Goya Voodoomania

Goya Voodoomania

Raphaël Barontini

26 / 11 / 19  -  10 / 01 / 20 // VLC
Goya Voodoomania
Goya Voodoomania
Goya Voodoomania
Goya Voodoomania
Goya Voodoomania
Goya Voodoomania
Goya Voodoomania
Goya Voodoomania
Goya Voodoomania
Goya Voodoomania
Goya Voodoomania
Goya Voodoomania
Goya Voodoomania
Goya Voodoomania
Goya Voodoomania
Goya Voodoomania
Baby boo

Vudu

1, 2, ... 5, 6 and 7... and everything goes back. The maggots return to the land and the stars no longer light the earth 8 and 9... 12 and 13... the one with bad luck

Abu Vudu

Cloths, sequins, brilliant colours hurt like spurs digging right into our lives, just like before

Vudu, Bantu 7, 6 and 5 and 4

Renew or die. The air comes back in a gale bringing the inert back to life the day after the carnival

3 and 2,

Close your eyes. Western painting brings out the bones and makes them dance Goya smiles in the saturnalia


1 and then there were none

Voudou for Goya (Spell for the tout-monde or a sonnet in drag)



A spirit march

The discourses of the XX century sketched out a concrete image for thought. I’m referring to the notion of constellation, which over time has been put in relation to the philosophical project of Walter Benjamin; to the conjunction of stars was added the Deleuzian rhizome and the glissnatian archipelago. Thought constructs living imaginaries which transform our world and place our established principles in danger. In the case of archipelago thinking, not only does this construct a planetary philosophy around the concept of Créolité, it also draws up a structure over the politics of otherness in the form of the sum of islands. Créolité is a hybrid in constant transformation whose principle is found in the correspondences of friction/attachment between the colonizer and the colonized and which spreads out as a re-politicization of the relationships, an idea expressed by Édoard Glissant in his Poétique de la Relation. Thus voodoo may be understood, in the first instance, as a symbol of the Caribbean peoples. And so, following the above, as a cultural and cult practice born from the fusion between the island rituals of a syncretic or animist structure of African origin, catholic christianity and the living together with other forms of cult beliefs.

Goya Vudumania. Une parade royale sur Mars (Goya Vudumania – a royal parade on Mars) is the first individual exhibition by the Caribbean-Italian origin artist Raphaël Barontini (Paris 1984). In this, time is opened up to a regenerative voodoo. That is, the vudumania laid out by Barontini operates on two scales and on a series of levels. The first scale would be a reconstruction of the history of pain and violence of the colonized through the resurrection of the dead. The second scale would make reference to counter historical-writing, where the black figures take on the principle roles in a history of images; these two scales are set out in terms of death-life, resurrection for the bodies, restoring of powers, healing and exorcism of the traumas – on the first scale, and rewriting  the histories of the others – on the second.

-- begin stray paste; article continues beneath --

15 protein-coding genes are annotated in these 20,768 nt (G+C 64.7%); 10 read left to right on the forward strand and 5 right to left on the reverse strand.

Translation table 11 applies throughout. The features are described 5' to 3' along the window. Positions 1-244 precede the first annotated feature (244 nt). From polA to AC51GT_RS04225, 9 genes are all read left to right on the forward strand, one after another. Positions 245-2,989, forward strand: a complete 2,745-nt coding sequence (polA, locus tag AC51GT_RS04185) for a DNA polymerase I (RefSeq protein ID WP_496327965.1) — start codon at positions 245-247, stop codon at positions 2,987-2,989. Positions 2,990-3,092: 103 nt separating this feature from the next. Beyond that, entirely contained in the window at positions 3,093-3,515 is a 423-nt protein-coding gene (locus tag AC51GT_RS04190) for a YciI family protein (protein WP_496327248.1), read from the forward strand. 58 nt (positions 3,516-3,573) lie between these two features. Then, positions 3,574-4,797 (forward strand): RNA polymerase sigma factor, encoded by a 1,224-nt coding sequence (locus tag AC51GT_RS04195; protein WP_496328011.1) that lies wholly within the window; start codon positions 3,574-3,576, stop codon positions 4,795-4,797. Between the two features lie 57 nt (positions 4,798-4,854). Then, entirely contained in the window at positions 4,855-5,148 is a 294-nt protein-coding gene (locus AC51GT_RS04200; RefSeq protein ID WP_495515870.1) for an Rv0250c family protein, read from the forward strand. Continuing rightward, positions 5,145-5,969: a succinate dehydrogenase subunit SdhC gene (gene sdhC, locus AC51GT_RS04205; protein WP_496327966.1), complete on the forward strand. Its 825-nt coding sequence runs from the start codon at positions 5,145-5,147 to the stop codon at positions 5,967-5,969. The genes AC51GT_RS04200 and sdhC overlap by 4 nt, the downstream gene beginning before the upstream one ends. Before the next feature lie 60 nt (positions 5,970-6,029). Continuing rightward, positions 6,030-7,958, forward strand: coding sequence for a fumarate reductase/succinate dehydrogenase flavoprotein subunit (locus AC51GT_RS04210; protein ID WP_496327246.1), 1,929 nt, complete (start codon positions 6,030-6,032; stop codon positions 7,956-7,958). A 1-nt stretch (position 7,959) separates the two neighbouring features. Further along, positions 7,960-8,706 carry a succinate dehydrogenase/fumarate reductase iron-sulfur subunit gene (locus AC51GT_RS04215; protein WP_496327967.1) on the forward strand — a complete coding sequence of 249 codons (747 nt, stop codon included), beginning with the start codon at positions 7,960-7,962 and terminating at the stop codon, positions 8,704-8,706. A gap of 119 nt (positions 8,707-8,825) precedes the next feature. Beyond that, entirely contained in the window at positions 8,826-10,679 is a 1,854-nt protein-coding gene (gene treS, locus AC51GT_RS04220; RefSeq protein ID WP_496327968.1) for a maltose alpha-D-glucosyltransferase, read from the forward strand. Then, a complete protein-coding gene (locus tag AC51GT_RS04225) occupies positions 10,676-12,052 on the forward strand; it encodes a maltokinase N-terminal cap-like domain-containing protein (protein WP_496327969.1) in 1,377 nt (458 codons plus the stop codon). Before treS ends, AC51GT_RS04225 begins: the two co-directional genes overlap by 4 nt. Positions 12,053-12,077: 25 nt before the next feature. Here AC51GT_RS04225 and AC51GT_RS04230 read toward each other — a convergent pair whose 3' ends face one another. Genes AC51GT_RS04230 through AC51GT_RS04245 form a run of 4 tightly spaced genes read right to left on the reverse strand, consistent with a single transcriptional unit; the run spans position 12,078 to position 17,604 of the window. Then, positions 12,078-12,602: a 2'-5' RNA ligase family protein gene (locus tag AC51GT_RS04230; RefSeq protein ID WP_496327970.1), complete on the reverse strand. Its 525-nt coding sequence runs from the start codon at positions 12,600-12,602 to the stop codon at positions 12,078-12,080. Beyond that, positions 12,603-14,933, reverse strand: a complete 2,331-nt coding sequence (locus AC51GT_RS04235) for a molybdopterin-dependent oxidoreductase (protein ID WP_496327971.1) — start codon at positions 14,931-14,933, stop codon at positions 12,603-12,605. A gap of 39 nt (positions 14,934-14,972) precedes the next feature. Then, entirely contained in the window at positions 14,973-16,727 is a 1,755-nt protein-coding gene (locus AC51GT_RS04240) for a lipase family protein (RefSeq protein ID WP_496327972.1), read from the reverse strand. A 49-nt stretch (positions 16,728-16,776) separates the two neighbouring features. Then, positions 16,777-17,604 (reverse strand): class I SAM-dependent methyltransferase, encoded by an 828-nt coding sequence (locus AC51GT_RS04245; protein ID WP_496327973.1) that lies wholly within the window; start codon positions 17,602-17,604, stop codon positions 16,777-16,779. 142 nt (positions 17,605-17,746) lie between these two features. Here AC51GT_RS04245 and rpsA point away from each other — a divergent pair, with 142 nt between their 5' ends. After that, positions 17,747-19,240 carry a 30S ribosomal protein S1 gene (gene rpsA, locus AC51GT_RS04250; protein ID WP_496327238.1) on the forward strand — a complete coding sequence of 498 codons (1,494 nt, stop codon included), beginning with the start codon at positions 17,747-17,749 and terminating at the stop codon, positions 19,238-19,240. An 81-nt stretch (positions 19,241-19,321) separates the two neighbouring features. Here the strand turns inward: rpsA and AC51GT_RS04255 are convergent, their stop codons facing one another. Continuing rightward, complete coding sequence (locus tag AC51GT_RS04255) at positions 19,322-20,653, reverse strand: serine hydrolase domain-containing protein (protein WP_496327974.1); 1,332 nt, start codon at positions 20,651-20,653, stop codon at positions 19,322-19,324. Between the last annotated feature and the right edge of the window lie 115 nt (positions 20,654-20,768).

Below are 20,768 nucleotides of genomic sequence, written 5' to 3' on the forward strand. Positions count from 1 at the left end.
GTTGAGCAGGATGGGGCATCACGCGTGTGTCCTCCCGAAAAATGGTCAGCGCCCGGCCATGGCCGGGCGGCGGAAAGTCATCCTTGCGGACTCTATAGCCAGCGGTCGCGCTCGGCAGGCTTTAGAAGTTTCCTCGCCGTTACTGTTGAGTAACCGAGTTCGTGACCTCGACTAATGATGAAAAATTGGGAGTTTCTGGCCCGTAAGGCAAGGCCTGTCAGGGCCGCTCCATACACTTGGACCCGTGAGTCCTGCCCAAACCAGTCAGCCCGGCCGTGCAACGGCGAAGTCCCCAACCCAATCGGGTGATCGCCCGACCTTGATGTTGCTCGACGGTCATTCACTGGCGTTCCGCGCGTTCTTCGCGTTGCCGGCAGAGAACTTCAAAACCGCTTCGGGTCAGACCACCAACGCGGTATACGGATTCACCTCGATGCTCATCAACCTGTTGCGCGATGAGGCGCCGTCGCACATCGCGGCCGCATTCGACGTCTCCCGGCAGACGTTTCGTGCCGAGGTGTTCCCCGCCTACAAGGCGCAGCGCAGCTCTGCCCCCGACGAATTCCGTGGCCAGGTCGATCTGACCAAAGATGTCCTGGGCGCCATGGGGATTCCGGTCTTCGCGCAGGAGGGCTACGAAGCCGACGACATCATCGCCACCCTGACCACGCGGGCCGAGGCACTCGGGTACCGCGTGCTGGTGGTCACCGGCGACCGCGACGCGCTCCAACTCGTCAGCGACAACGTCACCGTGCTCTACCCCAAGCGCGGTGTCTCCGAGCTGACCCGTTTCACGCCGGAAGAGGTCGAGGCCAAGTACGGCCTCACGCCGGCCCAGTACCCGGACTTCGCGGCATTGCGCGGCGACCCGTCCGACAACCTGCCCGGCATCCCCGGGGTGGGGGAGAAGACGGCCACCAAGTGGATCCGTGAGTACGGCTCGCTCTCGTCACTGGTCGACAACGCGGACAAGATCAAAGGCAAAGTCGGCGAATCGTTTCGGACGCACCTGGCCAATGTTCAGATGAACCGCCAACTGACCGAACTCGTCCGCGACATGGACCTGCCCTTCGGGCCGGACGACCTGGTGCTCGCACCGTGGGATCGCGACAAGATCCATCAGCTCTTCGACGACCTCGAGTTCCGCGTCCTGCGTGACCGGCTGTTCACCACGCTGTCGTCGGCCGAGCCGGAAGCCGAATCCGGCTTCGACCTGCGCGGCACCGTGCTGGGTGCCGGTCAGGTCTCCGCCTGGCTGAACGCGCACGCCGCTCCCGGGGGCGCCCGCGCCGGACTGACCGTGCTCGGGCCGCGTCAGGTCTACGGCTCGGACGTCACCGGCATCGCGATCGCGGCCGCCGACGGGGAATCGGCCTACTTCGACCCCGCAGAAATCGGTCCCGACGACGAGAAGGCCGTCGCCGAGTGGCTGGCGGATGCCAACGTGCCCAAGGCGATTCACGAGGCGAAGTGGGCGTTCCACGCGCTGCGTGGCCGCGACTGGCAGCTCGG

Furthermore, a continuity of levels overlap each other on the structures in a interweaving on the histories of the representation of power in Art. This offers us, captained by banners, flags and paintings or pictures displayed, an approach to a study on the portraiture of the European monarchy and aristocracy – mainly French and Spanish. To the personalities of court painting are added, by way of the deconstructive collage, images of fetish-statues, people and personalities of pan-African black culture. The gesture of hybridization in voodoo images is translated as a form of Créolité. On the other hand, other coverings create a masked space. A carnival parade seems to come from brilliant colours of Barontini’s fabrics. Goya’s Orfeo Negro or the Arlequín, from the disguise costumes to the trance, everything seems to indicate that in this festival the uprising is about to begin. The nightmare becomes reality on waking. The dead have come back to life in a saturnalia, in which the god devours his own children. Goya, as the first painter of the modern age, showed in his Caprichos, Black paintings and The Disasters of War all the darkness of the human soul.  But, however in the half-darkness there is a faint glimmer.

The Voodoomania explores the possiblities of the créole imaginative world of the future. Maybe on Saturn as what the diaspora would sound like in the voice of Sun Ra. Maybe on the soil of Mars. Thus Barontini enchants us with a spell for everyone. Here the magic eases the disasters of history.

Johanna Caplliure

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